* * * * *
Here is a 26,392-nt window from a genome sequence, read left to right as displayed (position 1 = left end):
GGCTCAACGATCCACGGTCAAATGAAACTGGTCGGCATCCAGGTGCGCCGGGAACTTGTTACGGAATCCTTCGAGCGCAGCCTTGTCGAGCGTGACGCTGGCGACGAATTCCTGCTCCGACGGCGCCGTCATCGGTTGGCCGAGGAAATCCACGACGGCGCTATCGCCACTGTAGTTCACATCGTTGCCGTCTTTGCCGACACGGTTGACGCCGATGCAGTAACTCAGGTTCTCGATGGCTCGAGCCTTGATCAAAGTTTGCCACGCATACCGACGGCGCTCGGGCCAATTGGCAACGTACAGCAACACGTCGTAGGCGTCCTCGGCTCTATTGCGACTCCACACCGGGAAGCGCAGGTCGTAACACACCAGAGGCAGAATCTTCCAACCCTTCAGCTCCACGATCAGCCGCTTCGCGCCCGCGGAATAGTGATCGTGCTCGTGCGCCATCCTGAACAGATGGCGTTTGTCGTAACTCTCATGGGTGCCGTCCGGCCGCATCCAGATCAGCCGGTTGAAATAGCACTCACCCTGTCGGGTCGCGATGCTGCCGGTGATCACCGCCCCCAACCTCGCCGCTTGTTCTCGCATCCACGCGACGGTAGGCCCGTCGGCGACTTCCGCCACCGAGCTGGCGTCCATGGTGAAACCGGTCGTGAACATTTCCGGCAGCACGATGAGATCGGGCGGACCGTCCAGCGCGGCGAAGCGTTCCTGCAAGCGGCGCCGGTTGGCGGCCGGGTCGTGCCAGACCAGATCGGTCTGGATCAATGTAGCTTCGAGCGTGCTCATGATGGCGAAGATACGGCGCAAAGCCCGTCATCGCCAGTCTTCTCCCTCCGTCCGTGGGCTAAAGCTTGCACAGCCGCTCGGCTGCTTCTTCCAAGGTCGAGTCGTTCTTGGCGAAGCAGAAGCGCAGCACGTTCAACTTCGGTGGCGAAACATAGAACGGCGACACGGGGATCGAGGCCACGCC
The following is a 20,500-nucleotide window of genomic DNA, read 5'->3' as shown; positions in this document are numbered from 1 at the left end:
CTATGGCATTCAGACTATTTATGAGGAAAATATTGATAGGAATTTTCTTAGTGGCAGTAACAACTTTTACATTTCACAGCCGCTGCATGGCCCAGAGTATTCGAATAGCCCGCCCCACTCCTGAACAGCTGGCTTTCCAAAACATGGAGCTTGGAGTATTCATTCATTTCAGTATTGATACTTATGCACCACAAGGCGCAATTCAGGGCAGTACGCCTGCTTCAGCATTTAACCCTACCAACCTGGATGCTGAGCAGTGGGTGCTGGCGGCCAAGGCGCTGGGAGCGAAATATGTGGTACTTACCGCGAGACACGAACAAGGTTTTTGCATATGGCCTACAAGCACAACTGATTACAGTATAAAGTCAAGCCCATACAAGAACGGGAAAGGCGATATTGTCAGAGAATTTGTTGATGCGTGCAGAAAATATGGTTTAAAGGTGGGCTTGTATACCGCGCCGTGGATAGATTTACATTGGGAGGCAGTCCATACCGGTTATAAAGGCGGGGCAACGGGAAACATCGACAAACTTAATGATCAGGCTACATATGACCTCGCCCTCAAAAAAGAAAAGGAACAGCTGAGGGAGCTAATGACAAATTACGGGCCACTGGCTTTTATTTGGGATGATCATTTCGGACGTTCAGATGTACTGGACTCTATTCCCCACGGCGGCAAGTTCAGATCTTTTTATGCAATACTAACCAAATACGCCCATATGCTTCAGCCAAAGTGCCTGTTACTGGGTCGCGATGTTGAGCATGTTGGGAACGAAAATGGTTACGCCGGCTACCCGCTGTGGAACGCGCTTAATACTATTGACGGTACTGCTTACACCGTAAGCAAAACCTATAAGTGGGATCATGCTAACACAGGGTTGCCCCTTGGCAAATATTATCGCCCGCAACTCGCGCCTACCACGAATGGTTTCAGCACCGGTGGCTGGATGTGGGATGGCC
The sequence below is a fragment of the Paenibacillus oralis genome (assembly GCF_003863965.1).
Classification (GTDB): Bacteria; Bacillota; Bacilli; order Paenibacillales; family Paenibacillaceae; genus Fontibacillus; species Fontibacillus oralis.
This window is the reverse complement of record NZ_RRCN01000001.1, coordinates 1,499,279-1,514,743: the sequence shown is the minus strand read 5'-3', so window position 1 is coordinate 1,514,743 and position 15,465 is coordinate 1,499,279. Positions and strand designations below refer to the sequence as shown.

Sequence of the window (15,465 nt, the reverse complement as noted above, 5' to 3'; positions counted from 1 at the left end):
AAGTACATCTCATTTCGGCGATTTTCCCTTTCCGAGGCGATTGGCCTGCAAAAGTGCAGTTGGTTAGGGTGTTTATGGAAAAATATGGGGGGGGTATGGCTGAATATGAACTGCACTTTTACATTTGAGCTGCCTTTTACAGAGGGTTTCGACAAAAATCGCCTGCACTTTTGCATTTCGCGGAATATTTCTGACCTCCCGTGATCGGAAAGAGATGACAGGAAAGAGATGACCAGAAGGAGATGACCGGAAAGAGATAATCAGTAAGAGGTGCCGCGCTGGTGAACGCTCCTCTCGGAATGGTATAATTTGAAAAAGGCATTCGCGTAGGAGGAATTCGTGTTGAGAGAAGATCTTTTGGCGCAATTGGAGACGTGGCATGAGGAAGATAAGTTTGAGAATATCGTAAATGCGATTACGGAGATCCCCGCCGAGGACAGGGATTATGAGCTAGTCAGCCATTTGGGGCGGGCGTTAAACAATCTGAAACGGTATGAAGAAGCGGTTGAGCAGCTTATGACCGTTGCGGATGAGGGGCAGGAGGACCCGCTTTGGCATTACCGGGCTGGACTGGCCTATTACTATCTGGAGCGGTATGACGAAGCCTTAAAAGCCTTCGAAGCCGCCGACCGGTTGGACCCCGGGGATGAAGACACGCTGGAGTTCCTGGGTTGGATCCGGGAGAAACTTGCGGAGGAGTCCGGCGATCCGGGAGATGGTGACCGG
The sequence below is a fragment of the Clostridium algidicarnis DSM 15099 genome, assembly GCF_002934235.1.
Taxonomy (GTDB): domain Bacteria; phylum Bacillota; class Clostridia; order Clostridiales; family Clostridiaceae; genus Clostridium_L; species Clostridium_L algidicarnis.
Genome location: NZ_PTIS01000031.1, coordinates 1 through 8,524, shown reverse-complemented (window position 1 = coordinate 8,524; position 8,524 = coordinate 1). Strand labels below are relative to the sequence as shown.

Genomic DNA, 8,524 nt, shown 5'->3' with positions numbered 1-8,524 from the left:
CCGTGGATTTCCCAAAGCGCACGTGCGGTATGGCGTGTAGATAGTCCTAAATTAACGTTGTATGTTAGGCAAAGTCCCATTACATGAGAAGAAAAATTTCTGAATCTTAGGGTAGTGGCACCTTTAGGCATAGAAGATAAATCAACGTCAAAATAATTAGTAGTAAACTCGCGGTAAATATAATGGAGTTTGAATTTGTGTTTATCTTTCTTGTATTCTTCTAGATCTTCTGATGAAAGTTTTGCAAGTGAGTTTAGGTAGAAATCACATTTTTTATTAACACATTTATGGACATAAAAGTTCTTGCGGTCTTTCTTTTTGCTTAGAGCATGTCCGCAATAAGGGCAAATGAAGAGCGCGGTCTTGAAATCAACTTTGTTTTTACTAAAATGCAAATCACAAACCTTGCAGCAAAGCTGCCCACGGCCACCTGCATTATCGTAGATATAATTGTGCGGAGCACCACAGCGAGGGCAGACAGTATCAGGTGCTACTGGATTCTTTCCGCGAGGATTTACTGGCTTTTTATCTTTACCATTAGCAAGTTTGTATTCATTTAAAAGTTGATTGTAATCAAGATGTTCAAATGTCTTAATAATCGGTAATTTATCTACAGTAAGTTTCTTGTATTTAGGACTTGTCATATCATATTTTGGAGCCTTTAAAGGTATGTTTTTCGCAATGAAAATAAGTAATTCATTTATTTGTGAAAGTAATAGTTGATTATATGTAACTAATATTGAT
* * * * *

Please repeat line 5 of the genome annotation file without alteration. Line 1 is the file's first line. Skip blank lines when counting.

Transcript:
The sequence below is a fragment of the Paenibacillus oralis genome (assembly GCF_003863965.1).